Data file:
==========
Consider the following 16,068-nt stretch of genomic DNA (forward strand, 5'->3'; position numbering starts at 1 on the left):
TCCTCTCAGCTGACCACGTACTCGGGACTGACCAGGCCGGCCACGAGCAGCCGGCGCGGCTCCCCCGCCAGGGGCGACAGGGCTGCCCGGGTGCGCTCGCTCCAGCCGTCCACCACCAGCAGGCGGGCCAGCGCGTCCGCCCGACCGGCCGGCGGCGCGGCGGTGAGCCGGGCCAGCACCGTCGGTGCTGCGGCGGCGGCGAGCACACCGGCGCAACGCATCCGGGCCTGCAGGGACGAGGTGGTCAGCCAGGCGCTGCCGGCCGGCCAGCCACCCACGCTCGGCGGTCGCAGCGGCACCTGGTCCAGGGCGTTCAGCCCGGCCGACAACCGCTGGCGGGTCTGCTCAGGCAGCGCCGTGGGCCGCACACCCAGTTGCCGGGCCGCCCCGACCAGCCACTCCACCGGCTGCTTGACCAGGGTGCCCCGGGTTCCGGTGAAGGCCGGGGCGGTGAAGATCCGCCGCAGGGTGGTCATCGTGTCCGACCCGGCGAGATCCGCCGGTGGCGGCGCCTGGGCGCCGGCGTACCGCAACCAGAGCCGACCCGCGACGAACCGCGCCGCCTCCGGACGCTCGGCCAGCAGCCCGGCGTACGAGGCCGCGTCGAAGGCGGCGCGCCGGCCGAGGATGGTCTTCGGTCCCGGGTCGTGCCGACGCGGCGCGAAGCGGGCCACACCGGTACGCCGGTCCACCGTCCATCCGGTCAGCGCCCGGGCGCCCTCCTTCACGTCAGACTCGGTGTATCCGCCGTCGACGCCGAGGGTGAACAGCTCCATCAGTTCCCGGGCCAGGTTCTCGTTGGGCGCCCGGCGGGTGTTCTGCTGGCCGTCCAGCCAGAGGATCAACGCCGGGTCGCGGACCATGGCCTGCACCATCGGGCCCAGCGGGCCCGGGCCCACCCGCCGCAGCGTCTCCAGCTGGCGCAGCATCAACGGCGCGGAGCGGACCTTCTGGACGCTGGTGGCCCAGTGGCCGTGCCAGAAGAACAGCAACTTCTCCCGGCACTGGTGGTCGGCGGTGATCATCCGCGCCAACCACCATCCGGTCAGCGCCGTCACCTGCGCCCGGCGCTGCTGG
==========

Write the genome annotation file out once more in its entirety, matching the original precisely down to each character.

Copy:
Consider the following 16,068-nt stretch of genomic DNA (forward strand, 5'->3'; position numbering starts at 1 on the left):
TCCTCTCAGCTGACCACGTACTCGGGACTGACCAGGCCGGCCACGAGCAGCCGGCGCGGCTCCCCCGCCAGGGGCGACAGGGCTGCCCGGGTGCGCTCGCTCCAGCCGTCCACCACCAGCAGGCGGGCCAGCGCGTCCGCCCGACCGGCCGGCGGCGCGGCGGTGAGCCGGGCCAGCACCGTCGGTGCTGCGGCGGCGGCGAGCACACCGGCGCAACGCATCCGGGCCTGCAGGGACGAGGTGGTCAGCCAGGCGCTGCCGGCCGGCCAGCCACCCACGCTCGGCGGTCGCAGCGGCACCTGGTCCAGGGCGTTCAGCCCGGCCGACAACCGCTGGCGGGTCTGCTCAGGCAGCGCCGTGGGCCGCACACCCAGTTGCCGGGCCGCCCCGACCAGCCACTCCACCGGCTGCTTGACCAGGGTGCCCCGGGTTCCGGTGAAGGCCGGGGCGGTGAAGATCCGCCGCAGGGTGGTCATCGTGTCCGACCCGGCGAGATCCGCCGGTGGCGGCGCCTGGGCGCCGGCGTACCGCAACCAGAGCCGACCCGCGACGAACCGCGCCGCCTCCGGACGCTCGGCCAGCAGCCCGGCGTACGAGGCCGCGTCGAAGGCGGCGCGCCGGCCGAGGATGGTCTTCGGTCCCGGGTCGTGCCGACGCGGCGCGAAGCGGGCCACACCGGTACGCCGGTCCACCGTCCATCCGGTCAGCGCCCGGGCGCCCTCCTTCACGTCAGACTCGGTGTATCCGCCGTCGACGCCGAGGGTGAACAGCTCCATCAGTTCCCGGGCCAGGTTCTCGTTGGGCGCCCGGCGGGTGTTCTGCTGGCCGTCCAGCCAGAGGATCAACGCCGGGTCGCGGACCATGGCCTGCACCATCGGGCCCAGCGGGCCCGGGCCCACCCGCCGCAGCGTCTCCAGCTGGCGCAGCATCAACGGCGCGGAGCGGACCTTCTGGACGCTGGTGGCCCAGTGGCCGTGCCAGAAGAACAGCAACTTCTCCCGGCACTGGTGGTCGGCGGTGATCATCCGCGCCAACCACCATCCGGTCAGCGCCGTCACCTGCGCCCGGCGCTGCTGG